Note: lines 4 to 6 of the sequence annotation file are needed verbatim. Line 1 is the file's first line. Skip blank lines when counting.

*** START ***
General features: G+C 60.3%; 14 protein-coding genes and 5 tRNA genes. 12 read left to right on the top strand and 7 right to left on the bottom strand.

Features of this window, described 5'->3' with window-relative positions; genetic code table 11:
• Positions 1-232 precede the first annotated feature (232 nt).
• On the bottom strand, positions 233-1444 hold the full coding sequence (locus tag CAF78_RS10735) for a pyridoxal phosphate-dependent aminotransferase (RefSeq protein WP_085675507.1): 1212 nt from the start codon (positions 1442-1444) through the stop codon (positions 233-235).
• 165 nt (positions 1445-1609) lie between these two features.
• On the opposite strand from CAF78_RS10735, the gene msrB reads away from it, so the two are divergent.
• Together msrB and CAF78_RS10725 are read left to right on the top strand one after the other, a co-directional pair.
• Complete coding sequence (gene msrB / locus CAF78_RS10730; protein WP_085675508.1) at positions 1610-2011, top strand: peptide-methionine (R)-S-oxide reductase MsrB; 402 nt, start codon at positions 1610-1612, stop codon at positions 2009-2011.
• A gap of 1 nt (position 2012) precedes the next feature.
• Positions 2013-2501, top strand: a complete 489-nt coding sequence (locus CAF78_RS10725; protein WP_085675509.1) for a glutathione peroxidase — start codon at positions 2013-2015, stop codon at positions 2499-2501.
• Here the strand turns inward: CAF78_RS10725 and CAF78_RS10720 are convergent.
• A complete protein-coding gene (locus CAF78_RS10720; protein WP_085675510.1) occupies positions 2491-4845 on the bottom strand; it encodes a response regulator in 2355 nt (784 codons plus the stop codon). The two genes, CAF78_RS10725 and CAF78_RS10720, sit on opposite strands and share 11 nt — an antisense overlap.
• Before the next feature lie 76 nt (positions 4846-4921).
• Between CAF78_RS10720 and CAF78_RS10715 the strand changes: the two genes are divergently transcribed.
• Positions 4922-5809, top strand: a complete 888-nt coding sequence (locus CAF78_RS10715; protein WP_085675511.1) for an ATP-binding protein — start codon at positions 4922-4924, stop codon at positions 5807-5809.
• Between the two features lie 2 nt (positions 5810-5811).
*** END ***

• On the bottom strand, positions 233-1444 hold the full coding sequence (locus tag CAF78_RS10735) for a pyridoxal phosphate-dependent aminotransferase (RefSeq protein WP_085675507.1): 1212 nt from the start codon (positions 1442-1444) through the stop codon (positions 233-235).
• 165 nt (positions 1445-1609) lie between these two features.
• On the opposite strand from CAF78_RS10735, the gene msrB reads away from it, so the two are divergent.